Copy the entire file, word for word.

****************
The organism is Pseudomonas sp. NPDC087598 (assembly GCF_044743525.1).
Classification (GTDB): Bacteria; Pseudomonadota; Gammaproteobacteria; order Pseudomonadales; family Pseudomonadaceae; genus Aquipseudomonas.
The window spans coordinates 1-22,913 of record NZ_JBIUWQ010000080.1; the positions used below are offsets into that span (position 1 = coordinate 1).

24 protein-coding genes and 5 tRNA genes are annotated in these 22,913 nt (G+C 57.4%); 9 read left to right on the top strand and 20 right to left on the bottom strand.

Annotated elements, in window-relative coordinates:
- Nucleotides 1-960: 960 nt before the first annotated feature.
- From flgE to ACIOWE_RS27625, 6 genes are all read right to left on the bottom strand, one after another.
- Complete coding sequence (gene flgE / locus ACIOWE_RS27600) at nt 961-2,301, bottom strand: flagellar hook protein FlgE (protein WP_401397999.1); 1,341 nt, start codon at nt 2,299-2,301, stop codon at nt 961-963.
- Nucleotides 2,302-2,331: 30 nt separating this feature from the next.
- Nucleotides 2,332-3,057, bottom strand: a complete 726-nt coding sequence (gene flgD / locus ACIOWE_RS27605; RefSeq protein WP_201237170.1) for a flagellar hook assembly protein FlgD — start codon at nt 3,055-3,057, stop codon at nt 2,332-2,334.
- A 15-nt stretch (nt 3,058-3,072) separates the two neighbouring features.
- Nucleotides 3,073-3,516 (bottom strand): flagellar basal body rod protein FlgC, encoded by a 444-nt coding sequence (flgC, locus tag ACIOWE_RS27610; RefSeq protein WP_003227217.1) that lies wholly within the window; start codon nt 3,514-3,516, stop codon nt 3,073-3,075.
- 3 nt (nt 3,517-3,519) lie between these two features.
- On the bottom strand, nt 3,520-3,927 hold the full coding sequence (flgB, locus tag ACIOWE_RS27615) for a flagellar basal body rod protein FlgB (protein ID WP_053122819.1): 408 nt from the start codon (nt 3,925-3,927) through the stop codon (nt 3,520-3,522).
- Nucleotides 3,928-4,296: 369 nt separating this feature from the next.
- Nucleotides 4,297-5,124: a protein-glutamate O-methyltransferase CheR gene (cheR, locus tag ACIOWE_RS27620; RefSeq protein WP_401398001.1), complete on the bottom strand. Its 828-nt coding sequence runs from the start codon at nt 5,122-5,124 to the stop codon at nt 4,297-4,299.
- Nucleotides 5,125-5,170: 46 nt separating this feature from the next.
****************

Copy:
The organism is Pseudomonas sp. NPDC087598 (assembly GCF_044743525.1).
Classification (GTDB): Bacteria; Pseudomonadota; Gammaproteobacteria; order Pseudomonadales; family Pseudomonadaceae; genus Aquipseudomonas.
The window spans coordinates 1-22,913 of record NZ_JBIUWQ010000080.1; the positions used below are offsets into that span (position 1 = coordinate 1).

24 protein-coding genes and 5 tRNA genes are annotated in these 22,913 nt (G+C 57.4%); 9 read left to right on the top strand and 20 right to left on the bottom strand.

Annotated elements, in window-relative coordinates:
- Nucleotides 1-960: 960 nt before the first annotated feature.
- From flgE to ACIOWE_RS27625, 6 genes are all read right to left on the bottom strand, one after another.
- Complete coding sequence (gene flgE / locus ACIOWE_RS27600) at nt 961-2,301, bottom strand: flagellar hook protein FlgE (protein WP_401397999.1); 1,341 nt, start codon at nt 2,299-2,301, stop codon at nt 961-963.
- Nucleotides 2,302-2,331: 30 nt separating this feature from the next.
- Nucleotides 2,332-3,057, bottom strand: a complete 726-nt coding sequence (gene flgD / locus ACIOWE_RS27605; RefSeq protein WP_201237170.1) for a flagellar hook assembly protein FlgD — start codon at nt 3,055-3,057, stop codon at nt 2,332-2,334.
- A 15-nt stretch (nt 3,058-3,072) separates the two neighbouring features.
- Nucleotides 3,073-3,516 (bottom strand): flagellar basal body rod protein FlgC, encoded by a 444-nt coding sequence (flgC, locus tag ACIOWE_RS27610; RefSeq protein WP_003227217.1) that lies wholly within the window; start codon nt 3,514-3,516, stop codon nt 3,073-3,075.
- 3 nt (nt 3,517-3,519) lie between these two features.
- On the bottom strand, nt 3,520-3,927 hold the full coding sequence (flgB, locus tag ACIOWE_RS27615) for a flagellar basal body rod protein FlgB (protein ID WP_053122819.1): 408 nt from the start codon (nt 3,925-3,927) through the stop codon (nt 3,520-3,522).
- Nucleotides 3,928-4,296: 369 nt separating this feature from the next.
- Nucleotides 4,297-5,124: a protein-glutamate O-methyltransferase CheR gene (cheR, locus tag ACIOWE_RS27620; RefSeq protein WP_401398001.1), complete on the bottom strand. Its 828-nt coding sequence runs from the start codon at nt 5,122-5,124 to the stop codon at nt 4,297-4,299.
- Nucleotides 5,125-5,170: 46 nt separating this feature from the next.